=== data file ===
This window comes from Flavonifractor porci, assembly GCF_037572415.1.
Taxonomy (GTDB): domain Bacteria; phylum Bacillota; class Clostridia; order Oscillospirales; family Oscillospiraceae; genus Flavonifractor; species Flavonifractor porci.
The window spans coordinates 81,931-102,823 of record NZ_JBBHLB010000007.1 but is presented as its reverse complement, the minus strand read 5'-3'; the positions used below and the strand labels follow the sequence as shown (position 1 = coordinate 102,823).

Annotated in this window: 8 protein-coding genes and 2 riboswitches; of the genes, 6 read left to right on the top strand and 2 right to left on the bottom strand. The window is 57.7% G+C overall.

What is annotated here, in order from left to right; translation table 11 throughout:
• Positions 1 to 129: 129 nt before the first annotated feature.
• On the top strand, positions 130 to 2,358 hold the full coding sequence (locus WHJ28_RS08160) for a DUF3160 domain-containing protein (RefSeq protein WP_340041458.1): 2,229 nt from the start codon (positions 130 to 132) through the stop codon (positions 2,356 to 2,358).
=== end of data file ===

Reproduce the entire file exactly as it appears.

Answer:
This window comes from Flavonifractor porci, assembly GCF_037572415.1.
Taxonomy (GTDB): domain Bacteria; phylum Bacillota; class Clostridia; order Oscillospirales; family Oscillospiraceae; genus Flavonifractor; species Flavonifractor porci.
The window spans coordinates 81,931-102,823 of record NZ_JBBHLB010000007.1 but is presented as its reverse complement, the minus strand read 5'-3'; the positions used below and the strand labels follow the sequence as shown (position 1 = coordinate 102,823).

Annotated in this window: 8 protein-coding genes and 2 riboswitches; of the genes, 6 read left to right on the top strand and 2 right to left on the bottom strand. The window is 57.7% G+C overall.

What is annotated here, in order from left to right; translation table 11 throughout:
• Positions 1 to 129: 129 nt before the first annotated feature.
• On the top strand, positions 130 to 2,358 hold the full coding sequence (locus WHJ28_RS08160) for a DUF3160 domain-containing protein (RefSeq protein WP_340041458.1): 2,229 nt from the start codon (positions 130 to 132) through the stop codon (positions 2,356 to 2,358).